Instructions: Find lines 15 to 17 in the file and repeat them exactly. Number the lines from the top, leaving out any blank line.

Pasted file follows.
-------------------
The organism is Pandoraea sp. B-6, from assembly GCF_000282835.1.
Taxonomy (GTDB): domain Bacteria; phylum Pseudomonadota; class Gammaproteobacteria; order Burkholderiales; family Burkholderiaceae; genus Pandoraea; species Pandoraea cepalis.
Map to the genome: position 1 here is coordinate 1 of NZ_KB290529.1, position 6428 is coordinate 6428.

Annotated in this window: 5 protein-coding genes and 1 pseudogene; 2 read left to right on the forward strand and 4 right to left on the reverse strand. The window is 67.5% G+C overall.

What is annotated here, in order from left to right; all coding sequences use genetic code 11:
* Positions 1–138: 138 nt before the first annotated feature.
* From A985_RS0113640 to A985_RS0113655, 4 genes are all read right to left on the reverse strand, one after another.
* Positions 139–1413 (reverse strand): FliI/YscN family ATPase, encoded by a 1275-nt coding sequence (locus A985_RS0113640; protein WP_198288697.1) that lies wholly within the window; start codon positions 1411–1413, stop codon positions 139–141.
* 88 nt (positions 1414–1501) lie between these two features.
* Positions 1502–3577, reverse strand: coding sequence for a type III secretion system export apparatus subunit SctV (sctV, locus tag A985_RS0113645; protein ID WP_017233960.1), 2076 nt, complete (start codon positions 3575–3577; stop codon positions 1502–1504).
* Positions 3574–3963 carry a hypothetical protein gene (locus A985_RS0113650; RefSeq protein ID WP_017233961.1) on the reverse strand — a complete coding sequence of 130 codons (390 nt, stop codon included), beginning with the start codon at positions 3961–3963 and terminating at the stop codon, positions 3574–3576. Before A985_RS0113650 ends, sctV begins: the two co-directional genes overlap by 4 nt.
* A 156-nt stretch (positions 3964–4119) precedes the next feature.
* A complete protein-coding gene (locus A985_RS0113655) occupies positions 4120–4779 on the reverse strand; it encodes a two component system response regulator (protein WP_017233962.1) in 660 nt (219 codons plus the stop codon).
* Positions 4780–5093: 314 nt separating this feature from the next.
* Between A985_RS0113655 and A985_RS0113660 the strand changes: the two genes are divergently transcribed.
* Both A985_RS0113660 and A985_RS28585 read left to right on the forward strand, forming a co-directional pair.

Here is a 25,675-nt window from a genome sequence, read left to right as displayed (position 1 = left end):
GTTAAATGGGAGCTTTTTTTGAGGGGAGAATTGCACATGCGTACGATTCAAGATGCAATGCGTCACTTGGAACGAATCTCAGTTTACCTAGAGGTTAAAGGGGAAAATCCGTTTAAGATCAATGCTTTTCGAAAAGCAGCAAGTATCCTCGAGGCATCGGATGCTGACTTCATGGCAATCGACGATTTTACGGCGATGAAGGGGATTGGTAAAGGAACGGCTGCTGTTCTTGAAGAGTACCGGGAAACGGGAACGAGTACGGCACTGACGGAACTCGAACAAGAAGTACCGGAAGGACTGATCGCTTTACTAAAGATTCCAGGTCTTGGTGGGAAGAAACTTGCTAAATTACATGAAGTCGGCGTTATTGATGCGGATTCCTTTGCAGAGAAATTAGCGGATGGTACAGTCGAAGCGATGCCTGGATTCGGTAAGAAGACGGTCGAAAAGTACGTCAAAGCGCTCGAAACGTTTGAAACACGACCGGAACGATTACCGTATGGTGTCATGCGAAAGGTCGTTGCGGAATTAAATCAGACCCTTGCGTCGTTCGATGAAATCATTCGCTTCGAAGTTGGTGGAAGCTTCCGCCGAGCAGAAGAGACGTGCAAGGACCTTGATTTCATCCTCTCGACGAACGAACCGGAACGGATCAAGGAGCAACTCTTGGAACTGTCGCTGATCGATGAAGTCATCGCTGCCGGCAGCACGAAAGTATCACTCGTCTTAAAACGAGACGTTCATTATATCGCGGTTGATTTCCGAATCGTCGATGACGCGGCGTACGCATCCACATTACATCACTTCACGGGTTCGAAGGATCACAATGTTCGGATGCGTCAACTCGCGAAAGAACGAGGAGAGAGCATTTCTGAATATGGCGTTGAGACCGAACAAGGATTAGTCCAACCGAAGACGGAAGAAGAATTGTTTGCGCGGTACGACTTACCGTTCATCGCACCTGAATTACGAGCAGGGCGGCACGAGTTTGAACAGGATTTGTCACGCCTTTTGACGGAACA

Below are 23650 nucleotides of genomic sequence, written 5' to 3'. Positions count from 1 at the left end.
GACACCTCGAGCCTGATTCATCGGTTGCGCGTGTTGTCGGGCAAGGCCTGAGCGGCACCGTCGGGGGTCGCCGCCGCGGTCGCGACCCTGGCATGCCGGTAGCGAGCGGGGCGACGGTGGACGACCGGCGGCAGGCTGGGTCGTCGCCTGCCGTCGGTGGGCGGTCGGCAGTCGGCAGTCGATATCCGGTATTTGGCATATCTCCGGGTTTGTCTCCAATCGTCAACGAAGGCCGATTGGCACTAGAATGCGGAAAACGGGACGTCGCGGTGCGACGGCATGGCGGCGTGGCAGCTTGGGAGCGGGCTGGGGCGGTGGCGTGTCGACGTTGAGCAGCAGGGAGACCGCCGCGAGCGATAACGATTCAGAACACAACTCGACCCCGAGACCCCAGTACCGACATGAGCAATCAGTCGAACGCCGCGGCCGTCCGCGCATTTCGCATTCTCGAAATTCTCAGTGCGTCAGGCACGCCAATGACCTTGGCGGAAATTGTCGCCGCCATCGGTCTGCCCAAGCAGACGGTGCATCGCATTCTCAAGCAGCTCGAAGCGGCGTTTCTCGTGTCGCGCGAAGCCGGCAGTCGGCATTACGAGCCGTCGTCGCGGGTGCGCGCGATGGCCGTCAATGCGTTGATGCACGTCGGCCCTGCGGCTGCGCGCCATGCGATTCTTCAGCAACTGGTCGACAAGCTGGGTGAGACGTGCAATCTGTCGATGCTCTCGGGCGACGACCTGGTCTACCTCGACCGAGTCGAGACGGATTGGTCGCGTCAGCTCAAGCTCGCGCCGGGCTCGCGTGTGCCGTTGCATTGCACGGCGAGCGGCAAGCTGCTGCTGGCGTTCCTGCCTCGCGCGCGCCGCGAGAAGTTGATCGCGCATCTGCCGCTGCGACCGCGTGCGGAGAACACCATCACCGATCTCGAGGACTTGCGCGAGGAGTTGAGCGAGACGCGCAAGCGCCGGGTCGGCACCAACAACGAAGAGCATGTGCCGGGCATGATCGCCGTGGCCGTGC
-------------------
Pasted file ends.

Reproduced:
* Between A985_RS0113655 and A985_RS0113660 the strand changes: the two genes are divergently transcribed.
* Both A985_RS0113660 and A985_RS28585 read left to right on the forward strand, forming a co-directional pair.

Here is a 25,675-nt window from a genome sequence, read left to right as displayed (position 1 = left end):